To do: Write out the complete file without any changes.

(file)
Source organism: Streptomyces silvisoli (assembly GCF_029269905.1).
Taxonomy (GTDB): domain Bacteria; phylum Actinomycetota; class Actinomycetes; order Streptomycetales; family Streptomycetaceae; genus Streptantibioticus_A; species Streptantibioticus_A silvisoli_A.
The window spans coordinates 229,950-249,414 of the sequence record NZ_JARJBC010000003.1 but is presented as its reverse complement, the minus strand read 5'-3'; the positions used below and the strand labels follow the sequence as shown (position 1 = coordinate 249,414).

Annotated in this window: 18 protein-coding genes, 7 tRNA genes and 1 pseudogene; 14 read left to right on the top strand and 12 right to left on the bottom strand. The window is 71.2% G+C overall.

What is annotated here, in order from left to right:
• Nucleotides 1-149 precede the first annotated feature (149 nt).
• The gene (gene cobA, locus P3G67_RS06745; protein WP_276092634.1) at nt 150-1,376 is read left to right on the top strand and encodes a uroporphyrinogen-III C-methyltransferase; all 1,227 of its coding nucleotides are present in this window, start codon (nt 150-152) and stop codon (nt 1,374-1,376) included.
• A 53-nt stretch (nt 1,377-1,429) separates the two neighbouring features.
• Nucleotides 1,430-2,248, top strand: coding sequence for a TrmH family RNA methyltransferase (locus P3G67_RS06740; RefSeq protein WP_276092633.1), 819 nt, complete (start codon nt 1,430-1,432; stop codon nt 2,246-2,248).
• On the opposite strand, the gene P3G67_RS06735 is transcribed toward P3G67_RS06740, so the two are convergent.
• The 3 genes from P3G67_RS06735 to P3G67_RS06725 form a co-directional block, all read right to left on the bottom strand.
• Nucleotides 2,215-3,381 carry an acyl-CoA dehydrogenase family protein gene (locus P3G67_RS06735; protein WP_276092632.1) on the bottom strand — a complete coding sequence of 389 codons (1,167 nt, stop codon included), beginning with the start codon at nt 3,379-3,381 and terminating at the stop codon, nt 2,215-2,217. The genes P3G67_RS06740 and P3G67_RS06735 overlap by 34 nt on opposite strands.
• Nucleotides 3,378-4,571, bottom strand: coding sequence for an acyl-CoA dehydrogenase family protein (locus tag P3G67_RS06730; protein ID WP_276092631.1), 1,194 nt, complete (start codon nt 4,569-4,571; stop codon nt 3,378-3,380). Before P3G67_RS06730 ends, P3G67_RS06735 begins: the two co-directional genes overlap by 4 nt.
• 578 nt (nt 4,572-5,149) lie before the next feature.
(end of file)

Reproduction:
Source organism: Streptomyces silvisoli (assembly GCF_029269905.1).
Taxonomy (GTDB): domain Bacteria; phylum Actinomycetota; class Actinomycetes; order Streptomycetales; family Streptomycetaceae; genus Streptantibioticus_A; species Streptantibioticus_A silvisoli_A.
The window spans coordinates 229,950-249,414 of the sequence record NZ_JARJBC010000003.1 but is presented as its reverse complement, the minus strand read 5'-3'; the positions used below and the strand labels follow the sequence as shown (position 1 = coordinate 249,414).

Annotated in this window: 18 protein-coding genes, 7 tRNA genes and 1 pseudogene; 14 read left to right on the top strand and 12 right to left on the bottom strand. The window is 71.2% G+C overall.

What is annotated here, in order from left to right:
• Nucleotides 1-149 precede the first annotated feature (149 nt).
• The gene (gene cobA, locus P3G67_RS06745; protein WP_276092634.1) at nt 150-1,376 is read left to right on the top strand and encodes a uroporphyrinogen-III C-methyltransferase; all 1,227 of its coding nucleotides are present in this window, start codon (nt 150-152) and stop codon (nt 1,374-1,376) included.
• A 53-nt stretch (nt 1,377-1,429) separates the two neighbouring features.
• Nucleotides 1,430-2,248, top strand: coding sequence for a TrmH family RNA methyltransferase (locus P3G67_RS06740; RefSeq protein WP_276092633.1), 819 nt, complete (start codon nt 1,430-1,432; stop codon nt 2,246-2,248).
• On the opposite strand, the gene P3G67_RS06735 is transcribed toward P3G67_RS06740, so the two are convergent.
• The 3 genes from P3G67_RS06735 to P3G67_RS06725 form a co-directional block, all read right to left on the bottom strand.
• Nucleotides 2,215-3,381 carry an acyl-CoA dehydrogenase family protein gene (locus P3G67_RS06735; protein WP_276092632.1) on the bottom strand — a complete coding sequence of 389 codons (1,167 nt, stop codon included), beginning with the start codon at nt 3,379-3,381 and terminating at the stop codon, nt 2,215-2,217. The genes P3G67_RS06740 and P3G67_RS06735 overlap by 34 nt on opposite strands.
• Nucleotides 3,378-4,571, bottom strand: coding sequence for an acyl-CoA dehydrogenase family protein (locus tag P3G67_RS06730; protein ID WP_276092631.1), 1,194 nt, complete (start codon nt 4,569-4,571; stop codon nt 3,378-3,380). Before P3G67_RS06730 ends, P3G67_RS06735 begins: the two co-directional genes overlap by 4 nt.
• 578 nt (nt 4,572-5,149) lie before the next feature.